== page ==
Probably my favorite part of this situation is watching how Tun and Coraline tactically advance and withdraw as they both try to claim as much territory as possible. It's like a game of Risk. Coraline pretty much controls the area around our bedroom and office, while Tun's territory is outside of B's bedroom and the den that leads to the back porch. The kitchen seems to be No Man's Land, and they each control parts of the living room. In this analogy, the laundry room is Alaska and B's office space is Kamchatka. Got to control Kamchatka. They go back and forth throughout the day, making incursions into eachother's territory, setting up outposts, and then retreating back to their bases. At first, there was much hollering and flashing of knife-mittens, but now we've reached a state of civility where they pretty much just sit at opposite ends of a room and stare at each other.

Until Virgil wanders into the room to ask someone to please let him outside.

P.S. - Go Ducks. Go Beavers. Go...sigh...Twins.

*She has been outside in the backyard once or twice. Boy, the world is big!

Friday, September 11, 2009

Threats to Public Health

Blerg. Today's Friday, and I have opted to stay home from school. I'm stuffed up, have a headache, am fatigued, and have a low-grade fever. At my past jobs, I probably would have gone into work regardless. However, working at a public middle school is a little bit different. All over the building, there are friendly "reminders" about the importance of personal hygiene, and how, if you (the students) feel even a little bit sick, it's best not to risk starting a pandemic and to stay home. On top of that, there have been additional take-home "reminders" distributed to the student body regarding Swine Flu. Again, this being a public middle school, the administration has been flooded with calls and notes and open house visits from concerned parents about the chances that their kids could - thanks to the brilliance of public education - become infected with the next incarnation of the Black Death. And what can the school do other than repeat ad nauseum* that they're doing everything they can to maintain a safe and healthy environment, that the flu isn't actually that dangerous, that if you feel sick don't come to school, and that, even though they're not really necessary in most cases, flu vaccinations are available here, here, and here.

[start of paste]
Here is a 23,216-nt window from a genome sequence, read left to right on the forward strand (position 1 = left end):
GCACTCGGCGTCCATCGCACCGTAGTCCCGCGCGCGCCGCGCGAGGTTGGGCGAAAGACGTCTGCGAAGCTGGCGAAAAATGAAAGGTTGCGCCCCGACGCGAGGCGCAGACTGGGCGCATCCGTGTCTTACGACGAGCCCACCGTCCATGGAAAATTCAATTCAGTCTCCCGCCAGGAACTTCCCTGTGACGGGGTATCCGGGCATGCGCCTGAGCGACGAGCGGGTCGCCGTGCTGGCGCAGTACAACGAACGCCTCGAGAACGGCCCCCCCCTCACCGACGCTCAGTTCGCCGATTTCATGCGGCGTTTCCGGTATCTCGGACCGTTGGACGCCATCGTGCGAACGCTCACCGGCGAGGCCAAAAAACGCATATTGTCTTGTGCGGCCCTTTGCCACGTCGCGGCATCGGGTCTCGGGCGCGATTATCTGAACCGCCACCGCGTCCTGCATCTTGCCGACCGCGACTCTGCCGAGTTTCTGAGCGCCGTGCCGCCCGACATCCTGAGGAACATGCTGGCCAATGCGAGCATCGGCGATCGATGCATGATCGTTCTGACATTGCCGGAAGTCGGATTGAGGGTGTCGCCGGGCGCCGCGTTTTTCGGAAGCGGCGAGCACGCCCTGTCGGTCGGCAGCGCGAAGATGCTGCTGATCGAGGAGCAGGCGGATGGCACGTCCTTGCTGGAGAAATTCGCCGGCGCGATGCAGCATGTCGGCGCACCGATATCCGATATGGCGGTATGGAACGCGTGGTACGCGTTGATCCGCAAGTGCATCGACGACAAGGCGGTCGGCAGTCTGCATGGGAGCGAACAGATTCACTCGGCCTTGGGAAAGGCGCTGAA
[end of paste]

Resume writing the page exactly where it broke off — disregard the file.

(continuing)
So I figured that, given these circumstances, it'd probable be best for me not to go to work today.

*That would've been an awesome pun, except that I don't actually feel nauseous. Oh, well. Maybe next time.

Saturday, September 5, 2009

One Week Later

Whew! Thanks everyone for your great ideas regarding reading programs for my students in the middle school. Please keep them coming as you get them, as I am sure that I will be in need of lots of creative strategies this year in the classroom.

I had a pretty good week this last week, as the school year has gotten going and the students have settled into something resembling a schedule. There are still a lot of challenges, however - for example, explaining to one student I don't think that he'll be able to get his own security camera in his locker but that, yes, I will be sure to bring that up at our next super secret teachers' meeting - and I have yet to get used to the whole "working every day, all day" concept. It leaves so little time for all of the important things in my life, like blogging!

R.A.'s classes are going quite well, also, and they're even teaching her some practical and marketable skills like troubleshooting for PC's. But there's also a lot of critical theory* at work in the Library Sciences. In one of her classes, they're discussing what qualifies something as a "document," and about whether or not stuff like animals in zoos or patients in hospitals can be seen as "documents." This thought is related to the Institutional Theory of Art that's associated with the philosopher Arthur Danto, someone who was quite big at Bard and who R.A. in particular knows very well. So, in other words, I think that this program at UIllinois is going to be right up her alley.

And, as an added bonus, maybe if I butcher the theories of Danto enough here, it will make R.A. have to blog more, if just to correct me.

*Critical theory, of course, being the antonym for "practical and marketable skill."